Metairie: 111 Veterans Blvd.
(Lafayette location still open.)
Restaurants in New Orleans office buildings have not done well. Charley G’s beat that curse–for a time, anyway–and was the most successful of all time. In the Heritage Plaza tower, it easily filled the house at every weekday lunchtime. But it really beat the odds in attracting a very strong dinner business throughout the week–even on weekends, when the eighteen floors of offices above it were deserted.
Everything about Charley G’s was perfect for its time. It was a good-looking, comfortable place with a large and lively bar. The menu–brought over wholesale from the original Charley G’s in Lafayette–was dominated by Cajun dishes more polished than typical. Among the house specialties was a duck-and-andouille gumbo that rivaled any other (even Mr. B’s), and a crab cake that became a signature dish just as crab cakes became popular in New Orleans. Either was reason enough to eat at Charley G’s.
During its heyday Charley G’s was managed by Michael Reiss, who came from the Commander’s Palace team and used the same playbook for Charley G’s, particularly in the service department. Reiss was a sharp, likeable, innovative guy who wasn’t satisfied with merely putting good food on well-served tables. He held frequent wine dinners when such things were much less common than they are now. He also hosted cigar dinners and murder-mystery dinners during the six or seven days when those trends were active.
Owner Charley Goodson had a big hit with the original Charley G’s in Lafayette. He and Reiss opened the Metairie branch location of Charley G’s in a dog of a location. Even though the Heritage Plaza was full of busy class-A offices, a succession of restaurants came and went without coming close to becoming a hit. The place couldn’t even draw a crowd with a buffet (Cornucopia, which made you feel you were in Cleveland).
If ever a proof were needed that great food and service are the secrets of success in the restaurant business, we saw it happen at Charley G’s. Past the gumbo and crab cakes, one found an assortment of sausages–duck boudin, andouille, and Cajun hot–grilled over wood. A grilled artichoke bottom filled with crabmeat in an herbal cream sauce was a rich winner. Fried eggplant with a brown, aromatic meuniere was an idea somebody should revive. They even had a distinctive salad dressing–basically a ranch, spiked with lots of pepper, crunchy shallots, and capers.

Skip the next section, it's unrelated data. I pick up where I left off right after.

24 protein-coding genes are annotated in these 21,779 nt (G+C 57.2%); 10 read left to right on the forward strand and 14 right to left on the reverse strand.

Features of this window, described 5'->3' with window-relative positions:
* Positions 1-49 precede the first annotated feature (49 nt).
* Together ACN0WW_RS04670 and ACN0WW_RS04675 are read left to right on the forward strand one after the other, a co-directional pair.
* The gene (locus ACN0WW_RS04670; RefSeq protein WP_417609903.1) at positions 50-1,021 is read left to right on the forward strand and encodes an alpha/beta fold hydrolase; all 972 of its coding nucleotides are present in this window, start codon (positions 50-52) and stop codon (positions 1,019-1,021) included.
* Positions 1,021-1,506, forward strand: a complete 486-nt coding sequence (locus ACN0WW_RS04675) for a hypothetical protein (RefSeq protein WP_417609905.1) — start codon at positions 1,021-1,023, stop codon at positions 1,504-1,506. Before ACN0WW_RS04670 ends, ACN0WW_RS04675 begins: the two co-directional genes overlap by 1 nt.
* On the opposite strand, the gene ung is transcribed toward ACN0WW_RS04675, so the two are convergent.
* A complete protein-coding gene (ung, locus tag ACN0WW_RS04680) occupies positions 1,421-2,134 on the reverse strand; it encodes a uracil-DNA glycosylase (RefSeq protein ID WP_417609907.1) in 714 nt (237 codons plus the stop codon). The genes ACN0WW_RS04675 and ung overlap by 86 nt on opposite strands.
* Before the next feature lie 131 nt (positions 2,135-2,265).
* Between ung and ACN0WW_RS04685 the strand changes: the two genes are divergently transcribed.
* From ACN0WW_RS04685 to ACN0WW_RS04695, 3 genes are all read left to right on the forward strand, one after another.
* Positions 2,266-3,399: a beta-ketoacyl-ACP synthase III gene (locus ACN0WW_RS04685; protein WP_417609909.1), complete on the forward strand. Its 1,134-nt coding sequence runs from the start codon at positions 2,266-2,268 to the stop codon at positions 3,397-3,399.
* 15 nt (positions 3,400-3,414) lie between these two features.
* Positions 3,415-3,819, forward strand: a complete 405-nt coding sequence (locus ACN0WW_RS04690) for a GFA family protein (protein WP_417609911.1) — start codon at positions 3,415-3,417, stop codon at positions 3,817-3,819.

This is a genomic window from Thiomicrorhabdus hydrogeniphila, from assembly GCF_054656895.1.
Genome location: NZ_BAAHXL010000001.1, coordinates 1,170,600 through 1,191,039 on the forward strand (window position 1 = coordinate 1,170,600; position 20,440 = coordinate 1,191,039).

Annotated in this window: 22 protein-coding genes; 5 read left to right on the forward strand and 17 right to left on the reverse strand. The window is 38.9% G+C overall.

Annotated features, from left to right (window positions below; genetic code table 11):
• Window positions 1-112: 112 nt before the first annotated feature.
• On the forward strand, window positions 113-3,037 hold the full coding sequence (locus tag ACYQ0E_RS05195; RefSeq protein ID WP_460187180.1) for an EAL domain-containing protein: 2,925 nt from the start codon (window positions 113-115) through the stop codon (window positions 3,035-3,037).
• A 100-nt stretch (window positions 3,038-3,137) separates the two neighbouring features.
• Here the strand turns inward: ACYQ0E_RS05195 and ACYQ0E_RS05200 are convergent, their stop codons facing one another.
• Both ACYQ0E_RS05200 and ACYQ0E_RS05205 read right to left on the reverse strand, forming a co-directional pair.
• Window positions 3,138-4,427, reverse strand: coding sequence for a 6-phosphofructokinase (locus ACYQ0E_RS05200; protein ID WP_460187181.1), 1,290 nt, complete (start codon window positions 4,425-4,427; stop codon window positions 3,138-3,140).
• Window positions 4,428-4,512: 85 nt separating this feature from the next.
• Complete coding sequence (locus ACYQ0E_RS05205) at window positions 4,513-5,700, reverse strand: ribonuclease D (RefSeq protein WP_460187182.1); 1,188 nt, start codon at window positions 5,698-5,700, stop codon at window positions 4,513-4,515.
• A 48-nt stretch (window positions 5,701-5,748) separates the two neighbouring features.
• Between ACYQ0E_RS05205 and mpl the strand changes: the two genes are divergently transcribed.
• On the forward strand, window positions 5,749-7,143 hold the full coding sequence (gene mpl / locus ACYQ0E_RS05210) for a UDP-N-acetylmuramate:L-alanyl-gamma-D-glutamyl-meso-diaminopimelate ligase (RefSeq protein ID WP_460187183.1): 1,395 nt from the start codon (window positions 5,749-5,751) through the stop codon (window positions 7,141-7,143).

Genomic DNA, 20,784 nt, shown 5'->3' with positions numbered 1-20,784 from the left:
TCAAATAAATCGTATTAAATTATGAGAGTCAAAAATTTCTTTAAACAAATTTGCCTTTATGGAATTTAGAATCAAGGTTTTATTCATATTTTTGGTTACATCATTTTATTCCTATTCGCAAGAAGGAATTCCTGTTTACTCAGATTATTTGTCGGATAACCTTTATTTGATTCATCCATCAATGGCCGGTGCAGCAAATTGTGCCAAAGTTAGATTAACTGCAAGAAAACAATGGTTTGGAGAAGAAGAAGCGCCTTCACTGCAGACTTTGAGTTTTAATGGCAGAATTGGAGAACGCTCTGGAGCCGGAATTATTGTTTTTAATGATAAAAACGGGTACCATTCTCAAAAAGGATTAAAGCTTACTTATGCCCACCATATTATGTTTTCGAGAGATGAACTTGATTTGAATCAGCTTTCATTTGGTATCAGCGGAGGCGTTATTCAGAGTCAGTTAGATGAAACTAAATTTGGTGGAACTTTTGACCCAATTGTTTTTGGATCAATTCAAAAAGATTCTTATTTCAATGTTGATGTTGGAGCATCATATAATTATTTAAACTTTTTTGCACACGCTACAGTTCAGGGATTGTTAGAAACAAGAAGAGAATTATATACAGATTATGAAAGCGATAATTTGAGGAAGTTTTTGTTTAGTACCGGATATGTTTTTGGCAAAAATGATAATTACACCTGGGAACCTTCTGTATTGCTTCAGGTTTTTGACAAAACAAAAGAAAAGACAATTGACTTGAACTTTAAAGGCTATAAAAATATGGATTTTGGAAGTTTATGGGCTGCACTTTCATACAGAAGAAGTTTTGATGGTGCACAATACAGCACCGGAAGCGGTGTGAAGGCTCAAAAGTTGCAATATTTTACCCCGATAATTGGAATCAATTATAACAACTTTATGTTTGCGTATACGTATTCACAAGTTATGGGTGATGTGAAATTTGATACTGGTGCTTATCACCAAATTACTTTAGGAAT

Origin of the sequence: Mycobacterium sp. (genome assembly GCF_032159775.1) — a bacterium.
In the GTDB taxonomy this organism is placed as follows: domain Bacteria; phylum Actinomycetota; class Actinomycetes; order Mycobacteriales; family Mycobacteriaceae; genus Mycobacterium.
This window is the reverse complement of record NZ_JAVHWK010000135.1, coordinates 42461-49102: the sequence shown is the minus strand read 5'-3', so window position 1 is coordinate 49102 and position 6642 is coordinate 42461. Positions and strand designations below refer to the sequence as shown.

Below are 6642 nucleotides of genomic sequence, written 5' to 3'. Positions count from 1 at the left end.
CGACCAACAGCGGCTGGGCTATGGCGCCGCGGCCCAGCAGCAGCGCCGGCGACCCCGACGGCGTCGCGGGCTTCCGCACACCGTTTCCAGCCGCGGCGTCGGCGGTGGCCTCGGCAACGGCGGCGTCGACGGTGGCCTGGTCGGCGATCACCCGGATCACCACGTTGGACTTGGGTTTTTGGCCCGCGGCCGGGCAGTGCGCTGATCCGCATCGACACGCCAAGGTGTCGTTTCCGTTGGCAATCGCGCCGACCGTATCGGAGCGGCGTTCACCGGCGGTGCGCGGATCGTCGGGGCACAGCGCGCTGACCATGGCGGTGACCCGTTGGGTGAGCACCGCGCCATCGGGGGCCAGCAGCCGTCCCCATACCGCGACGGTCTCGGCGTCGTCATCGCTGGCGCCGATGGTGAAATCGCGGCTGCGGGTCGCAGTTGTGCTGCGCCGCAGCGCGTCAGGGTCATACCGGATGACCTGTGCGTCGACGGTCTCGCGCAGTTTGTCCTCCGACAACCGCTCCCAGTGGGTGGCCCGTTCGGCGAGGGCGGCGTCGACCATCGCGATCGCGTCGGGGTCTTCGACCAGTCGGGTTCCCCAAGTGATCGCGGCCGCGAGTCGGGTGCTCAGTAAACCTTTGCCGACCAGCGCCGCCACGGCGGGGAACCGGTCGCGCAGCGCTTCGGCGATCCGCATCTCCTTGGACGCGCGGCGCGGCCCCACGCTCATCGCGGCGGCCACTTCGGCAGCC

From the wood-burning grill (more a rarity than now) came first-class fresh fish, steaks, duck, chicken, and enormous grilled shrimp. I remember a cedar plank-roasted ruby red trout. (A farm-raised fish, pointing to one of Charley G’s shortcomings: not enough local finfish.)
Good desserts, the most memorable of which was the Bullwinkle. (A chocolate-layered thing called a mud pie in most of the South.) An almond mousse in an almond tuile with chocolate sauce was hard to resist. Also here was a white chocolate bread pudding so rich as to set your teeth on edge.
Michael Reiss started as a wine guy at Commander’s, and he kept a good list at Charley G’s. If you stepped up to the bar after a day of stationery engineering, you could ask for a tasting of almost whatever you want.
Finally, Charley G’s had a house policy I’ve never heard of in any other restaurant. If you didn’t like the meal, they’d give you your money back. Period. It was on the menu and in their ads.
The best proof that Mike Reiss was Da Man at Charley G’s was what happened when he left to join Ralph Brennan’s organization. Charley G’s took an immediate and obvious downturn. Other issues appeared. The building started charging for parking, and even though it would be validated at Charley G’s, the little inconvenience of getting a ticket and going through a puzzling array of gates turned away an astounding number of customers. When the casinos opened on the Mississippi Gulf Coast, business at all restaurants in New Orleans took a hit, but nowhere more than at Charley G’s. Reiss told me that his Saturday business had declined to less than that of a Wednesday.
And then it was gone, replaced by another run of short-lived, undistinguished places. Ralph Brennan took over a year ago, opening his Heritage Grill–but just for lunch.
But note again: Charley G’s is still very much alive in Lafayette, where it remains one of the best places to dine.